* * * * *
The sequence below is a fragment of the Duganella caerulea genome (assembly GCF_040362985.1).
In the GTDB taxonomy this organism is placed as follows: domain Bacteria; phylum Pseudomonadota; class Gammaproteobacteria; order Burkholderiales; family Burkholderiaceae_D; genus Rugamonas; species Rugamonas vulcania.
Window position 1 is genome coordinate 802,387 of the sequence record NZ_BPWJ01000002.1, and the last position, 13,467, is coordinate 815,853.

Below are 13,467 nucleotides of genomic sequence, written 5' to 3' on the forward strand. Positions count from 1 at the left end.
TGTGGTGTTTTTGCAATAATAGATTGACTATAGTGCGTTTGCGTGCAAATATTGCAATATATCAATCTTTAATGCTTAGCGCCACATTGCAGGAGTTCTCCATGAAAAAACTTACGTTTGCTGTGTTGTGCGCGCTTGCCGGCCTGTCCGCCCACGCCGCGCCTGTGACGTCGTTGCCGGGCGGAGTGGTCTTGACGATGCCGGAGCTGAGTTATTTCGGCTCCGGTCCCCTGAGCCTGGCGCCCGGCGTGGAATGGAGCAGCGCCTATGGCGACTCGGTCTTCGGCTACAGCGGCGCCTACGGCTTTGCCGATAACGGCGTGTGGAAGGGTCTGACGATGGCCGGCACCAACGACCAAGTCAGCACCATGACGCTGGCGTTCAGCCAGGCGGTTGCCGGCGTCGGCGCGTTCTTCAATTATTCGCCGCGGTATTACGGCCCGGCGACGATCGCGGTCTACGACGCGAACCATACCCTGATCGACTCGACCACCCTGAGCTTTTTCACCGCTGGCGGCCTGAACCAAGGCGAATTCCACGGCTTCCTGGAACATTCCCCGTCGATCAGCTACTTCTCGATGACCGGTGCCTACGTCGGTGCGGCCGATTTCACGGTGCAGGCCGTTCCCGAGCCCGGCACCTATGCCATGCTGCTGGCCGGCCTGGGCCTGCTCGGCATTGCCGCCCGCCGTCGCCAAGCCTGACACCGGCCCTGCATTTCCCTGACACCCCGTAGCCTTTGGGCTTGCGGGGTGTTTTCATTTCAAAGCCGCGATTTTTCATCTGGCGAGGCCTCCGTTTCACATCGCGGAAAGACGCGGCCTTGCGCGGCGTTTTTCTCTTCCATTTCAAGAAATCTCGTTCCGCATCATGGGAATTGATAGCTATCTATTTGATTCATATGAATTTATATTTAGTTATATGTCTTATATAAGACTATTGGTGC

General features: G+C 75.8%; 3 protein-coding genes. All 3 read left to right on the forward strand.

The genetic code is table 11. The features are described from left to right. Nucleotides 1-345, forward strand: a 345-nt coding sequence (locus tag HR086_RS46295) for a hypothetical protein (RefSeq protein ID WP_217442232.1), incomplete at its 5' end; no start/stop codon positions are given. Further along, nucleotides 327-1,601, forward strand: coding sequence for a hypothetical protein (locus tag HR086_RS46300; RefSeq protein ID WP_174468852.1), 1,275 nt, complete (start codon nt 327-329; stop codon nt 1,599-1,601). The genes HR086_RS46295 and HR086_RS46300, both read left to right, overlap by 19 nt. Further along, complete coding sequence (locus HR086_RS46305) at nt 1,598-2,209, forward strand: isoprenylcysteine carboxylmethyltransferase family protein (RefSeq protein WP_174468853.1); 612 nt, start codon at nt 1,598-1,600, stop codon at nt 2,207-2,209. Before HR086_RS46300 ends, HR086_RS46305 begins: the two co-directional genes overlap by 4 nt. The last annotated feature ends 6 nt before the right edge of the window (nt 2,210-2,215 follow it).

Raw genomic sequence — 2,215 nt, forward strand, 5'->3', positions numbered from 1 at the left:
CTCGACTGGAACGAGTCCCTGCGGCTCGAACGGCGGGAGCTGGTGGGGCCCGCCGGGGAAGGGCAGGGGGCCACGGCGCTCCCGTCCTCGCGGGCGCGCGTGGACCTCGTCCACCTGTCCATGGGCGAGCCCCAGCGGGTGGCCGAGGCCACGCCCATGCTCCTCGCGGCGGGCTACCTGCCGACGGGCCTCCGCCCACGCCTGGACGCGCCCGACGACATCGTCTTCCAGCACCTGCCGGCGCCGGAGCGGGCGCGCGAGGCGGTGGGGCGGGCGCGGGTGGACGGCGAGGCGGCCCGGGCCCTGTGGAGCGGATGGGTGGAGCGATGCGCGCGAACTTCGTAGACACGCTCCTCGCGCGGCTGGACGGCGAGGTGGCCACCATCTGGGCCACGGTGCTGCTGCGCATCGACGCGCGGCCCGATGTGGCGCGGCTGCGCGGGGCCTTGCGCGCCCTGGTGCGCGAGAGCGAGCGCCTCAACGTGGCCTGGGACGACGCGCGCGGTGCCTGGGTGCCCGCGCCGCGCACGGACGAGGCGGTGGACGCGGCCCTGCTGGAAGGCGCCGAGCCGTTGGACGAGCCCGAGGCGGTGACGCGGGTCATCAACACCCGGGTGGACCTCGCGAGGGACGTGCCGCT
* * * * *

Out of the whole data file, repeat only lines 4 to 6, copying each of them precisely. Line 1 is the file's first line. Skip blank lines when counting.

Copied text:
Below are 13,467 nucleotides of genomic sequence, written 5' to 3' on the forward strand. Positions count from 1 at the left end.
TGTGGTGTTTTTGCAATAATAGATTGACTATAGTGCGTTTGCGTGCAAATATTGCAATATATCAATCTTTAATGCTTAGCGCCACATTGCAGGAGTTCTCCATGAAAAAACTTACGTTTGCTGTGTTGTGCGCGCTTGCCGGCCTGTCCGCCCACGCCGCGCCTGTGACGTCGTTGCCGGGCGGAGTGGTCTTGACGATGCCGGAGCTGAGTTATTTCGGCTCCGGTCCCCTGAGCCTGGCGCCCGGCGTGGAATGGAGCAGCGCCTATGGCGACTCGGTCTTCGGCTACAGCGGCGCCTACGGCTTTGCCGATAACGGCGTGTGGAAGGGTCTGACGATGGCCGGCACCAACGACCAAGTCAGCACCATGACGCTGGCGTTCAGCCAGGCGGTTGCCGGCGTCGGCGCGTTCTTCAATTATTCGCCGCGGTATTACGGCCCGGCGACGATCGCGGTCTACGACGCGAACCATACCCTGATCGACTCGACCACCCTGAGCTTTTTCACCGCTGGCGGCCTGAACCAAGGCGAATTCCACGGCTTCCTGGAACATTCCCCGTCGATCAGCTACTTCTCGATGACCGGTGCCTACGTCGGTGCGGCCGATTTCACGGTGCAGGCCGTTCCCGAGCCCGGCACCTATGCCATGCTGCTGGCCGGCCTGGGCCTGCTCGGCATTGCCGCCCGCCGTCGCCAAGCCTGACACCGGCCCTGCATTTCCCTGACACCCCGTAGCCTTTGGGCTTGCGGGGTGTTTTCATTTCAAAGCCGCGATTTTTCATCTGGCGAGGCCTCCGTTTCACATCGCGGAAAGACGCGGCCTTGCGCGGCGTTTTTCTCTTCCATTTCAAGAAATCTCGTTCCGCATCATGGGAATTGATAGCTATCTATTTGATTCATATGAATTTATATTTAGTTATATGTCTTATATAAGACTATTGGTGC

General features: G+C 75.8%; 3 protein-coding genes. All 3 read left to right on the forward strand.